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Of course, the controls and gameplay itself are what will determine how the game will be received by either side of the competition coin. Melee fans openly disapproved of how Brawl’s physics and controls worked, while other gamers saw no such problem (though the tripping mechanic was unanimously panned). The release of Brawl was a pivotal moment where the series’ true focus was not visible, even though Sakurai had every intention to make the series anything but a tournament fighter. The series was based on accessibility and a rejection of over-technicality, but there remained a large and outspoken group of fans who wanted Smash Brothers to appear as a tournament-focused one-on-one fighter and an EVO staple. The concept of Melee being what the series “was supposed to be” does a big disservice to Sakurai, who created the series with no intention of making it a competitive fighter.

And I think Sakurai has found a creative way to approach this dispute. As a long time Smash fan, I remember going to a number of anime conventions over the years and in the gaming rooms, I would see people playing Melee, twitching their thumbs at light-speed with Fox and Falco dancing around on Final Destination. While I certainly find it impressive seeing such skill and dexterity, these unwritten rules of the “hardcore” are what has diluted the series’ appeal dramatically. Seeing a one-on-one Final Destination match between players who always pick from the same two or three characters limits the game’s intrigue down to a sliver and it has made tournament play predictable and just plain boring to watch. With “For Glory”, Sakurai is conceding to the tournament appeal, but in a rather tongue-in-cheek way. If the “hardcore” fans only like playing “serious”, always on a single platform with no items, they can. In fact, they can have it every time.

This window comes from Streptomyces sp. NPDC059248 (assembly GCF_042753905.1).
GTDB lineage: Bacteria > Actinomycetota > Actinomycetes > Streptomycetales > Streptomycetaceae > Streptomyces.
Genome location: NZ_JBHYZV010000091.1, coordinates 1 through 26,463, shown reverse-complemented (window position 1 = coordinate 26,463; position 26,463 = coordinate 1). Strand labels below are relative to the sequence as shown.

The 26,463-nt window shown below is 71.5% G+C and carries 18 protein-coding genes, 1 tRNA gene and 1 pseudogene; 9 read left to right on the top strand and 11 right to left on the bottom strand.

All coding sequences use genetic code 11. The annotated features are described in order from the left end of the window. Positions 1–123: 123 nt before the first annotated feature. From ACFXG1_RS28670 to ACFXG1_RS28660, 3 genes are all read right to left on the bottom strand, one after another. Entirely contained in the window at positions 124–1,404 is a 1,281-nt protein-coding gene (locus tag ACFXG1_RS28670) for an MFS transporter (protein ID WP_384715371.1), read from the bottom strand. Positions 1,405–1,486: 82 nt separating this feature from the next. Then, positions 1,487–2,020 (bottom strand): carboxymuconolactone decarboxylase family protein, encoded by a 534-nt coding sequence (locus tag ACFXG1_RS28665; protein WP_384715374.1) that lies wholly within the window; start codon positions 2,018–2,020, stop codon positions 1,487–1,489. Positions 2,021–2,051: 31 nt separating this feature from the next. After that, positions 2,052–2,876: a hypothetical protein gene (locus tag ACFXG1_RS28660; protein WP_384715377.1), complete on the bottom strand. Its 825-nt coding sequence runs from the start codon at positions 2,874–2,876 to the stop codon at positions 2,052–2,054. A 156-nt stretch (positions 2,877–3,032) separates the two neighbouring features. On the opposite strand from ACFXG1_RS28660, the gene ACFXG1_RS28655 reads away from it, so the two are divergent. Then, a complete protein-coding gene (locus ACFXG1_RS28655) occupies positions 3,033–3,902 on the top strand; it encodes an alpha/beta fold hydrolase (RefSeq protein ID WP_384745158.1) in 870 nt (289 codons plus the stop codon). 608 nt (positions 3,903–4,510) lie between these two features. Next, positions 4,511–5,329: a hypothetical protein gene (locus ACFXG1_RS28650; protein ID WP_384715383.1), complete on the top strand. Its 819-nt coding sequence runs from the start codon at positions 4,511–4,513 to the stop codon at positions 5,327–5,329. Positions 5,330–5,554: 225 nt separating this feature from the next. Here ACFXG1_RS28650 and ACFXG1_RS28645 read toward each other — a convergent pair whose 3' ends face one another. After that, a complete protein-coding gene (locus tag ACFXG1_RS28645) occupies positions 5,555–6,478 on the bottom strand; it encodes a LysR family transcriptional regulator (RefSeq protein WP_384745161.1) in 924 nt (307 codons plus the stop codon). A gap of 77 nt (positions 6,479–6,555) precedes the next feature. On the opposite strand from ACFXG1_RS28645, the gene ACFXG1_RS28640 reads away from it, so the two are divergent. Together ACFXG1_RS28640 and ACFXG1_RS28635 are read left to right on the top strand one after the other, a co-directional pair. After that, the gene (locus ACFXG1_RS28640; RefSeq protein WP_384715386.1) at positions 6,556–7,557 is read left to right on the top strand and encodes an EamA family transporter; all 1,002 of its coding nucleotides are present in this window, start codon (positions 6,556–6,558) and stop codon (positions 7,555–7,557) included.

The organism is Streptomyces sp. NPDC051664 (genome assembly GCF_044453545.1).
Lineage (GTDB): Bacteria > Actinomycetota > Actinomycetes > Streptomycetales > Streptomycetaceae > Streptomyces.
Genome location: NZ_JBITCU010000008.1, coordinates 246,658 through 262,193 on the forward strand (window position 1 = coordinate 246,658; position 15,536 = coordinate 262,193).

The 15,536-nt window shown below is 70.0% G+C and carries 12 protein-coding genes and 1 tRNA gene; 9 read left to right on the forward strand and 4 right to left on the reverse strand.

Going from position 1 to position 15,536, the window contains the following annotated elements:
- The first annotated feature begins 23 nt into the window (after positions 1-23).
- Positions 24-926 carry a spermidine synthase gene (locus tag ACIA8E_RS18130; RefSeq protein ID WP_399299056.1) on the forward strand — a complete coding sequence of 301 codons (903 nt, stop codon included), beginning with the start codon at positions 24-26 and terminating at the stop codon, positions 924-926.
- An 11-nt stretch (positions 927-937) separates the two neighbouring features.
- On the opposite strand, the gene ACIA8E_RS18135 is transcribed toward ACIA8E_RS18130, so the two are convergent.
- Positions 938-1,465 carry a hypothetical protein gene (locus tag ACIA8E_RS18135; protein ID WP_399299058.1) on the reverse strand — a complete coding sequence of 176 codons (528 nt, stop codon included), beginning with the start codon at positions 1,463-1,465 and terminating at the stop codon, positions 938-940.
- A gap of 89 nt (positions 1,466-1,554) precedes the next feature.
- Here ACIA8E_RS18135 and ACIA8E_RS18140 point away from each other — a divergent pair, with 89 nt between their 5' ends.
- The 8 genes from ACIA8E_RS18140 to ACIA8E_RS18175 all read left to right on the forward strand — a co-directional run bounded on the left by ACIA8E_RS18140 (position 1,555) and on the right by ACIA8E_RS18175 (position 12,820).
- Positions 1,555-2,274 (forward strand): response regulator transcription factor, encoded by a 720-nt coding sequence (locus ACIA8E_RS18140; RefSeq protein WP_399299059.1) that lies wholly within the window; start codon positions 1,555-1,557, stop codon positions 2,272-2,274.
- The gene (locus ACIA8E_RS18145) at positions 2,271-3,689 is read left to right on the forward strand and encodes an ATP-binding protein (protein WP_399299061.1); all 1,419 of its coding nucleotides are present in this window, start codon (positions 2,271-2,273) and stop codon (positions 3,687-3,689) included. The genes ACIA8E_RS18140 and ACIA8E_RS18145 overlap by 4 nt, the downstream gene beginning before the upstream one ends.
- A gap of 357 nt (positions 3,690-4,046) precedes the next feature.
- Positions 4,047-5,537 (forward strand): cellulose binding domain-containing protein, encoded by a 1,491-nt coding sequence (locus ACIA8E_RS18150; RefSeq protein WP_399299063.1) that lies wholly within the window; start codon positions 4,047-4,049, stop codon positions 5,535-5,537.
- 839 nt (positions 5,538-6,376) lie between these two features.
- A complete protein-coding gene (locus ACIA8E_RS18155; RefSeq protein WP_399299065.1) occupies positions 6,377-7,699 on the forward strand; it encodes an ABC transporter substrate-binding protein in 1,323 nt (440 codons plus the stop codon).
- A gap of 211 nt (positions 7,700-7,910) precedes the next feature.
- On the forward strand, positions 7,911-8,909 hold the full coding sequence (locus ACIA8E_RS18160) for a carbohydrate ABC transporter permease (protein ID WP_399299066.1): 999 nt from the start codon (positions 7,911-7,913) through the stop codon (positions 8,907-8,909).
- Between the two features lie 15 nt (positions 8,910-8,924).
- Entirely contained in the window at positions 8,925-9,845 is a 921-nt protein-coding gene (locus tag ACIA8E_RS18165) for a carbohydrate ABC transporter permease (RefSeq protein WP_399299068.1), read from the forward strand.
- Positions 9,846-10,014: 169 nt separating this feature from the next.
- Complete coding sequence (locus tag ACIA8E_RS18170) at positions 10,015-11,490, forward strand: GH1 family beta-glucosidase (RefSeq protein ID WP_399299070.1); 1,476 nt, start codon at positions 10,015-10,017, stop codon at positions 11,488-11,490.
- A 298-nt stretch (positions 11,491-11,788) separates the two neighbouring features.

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This divide between competitive demographics sounds like a way to appeal to both, but Sakurai’s decision to separate online play in this way doesn’t appear to be him admitting defeat to the “hardcore.” He’s giving the fighting game gurus a strong, resilient challenge, but also poking fun at the stringent regulations that the community has created for itself. Sakurai’s decision to make Smash Brothers a frantic, four-player party fighter over a typical one-on-one tourney fighter remains a pristine display of his attitude toward the genre itself. And even when he earns the support from the same group of gamers who he openly condemned, he’s finding a way to make his original vision the star of the show, not what the “outsiders” want it to be. At the end of the day, Smash Bros. on Wii U and 3DS is going to be a very big challenge to everyone involved. The Smash Brothers crowd is divided in how they want to play, but when push comes to shove, Sakurai appears to be doing more to make the game the best Smash Bros. yet and not the best tournament fighter yet. Quite frankly, that’s a promising move.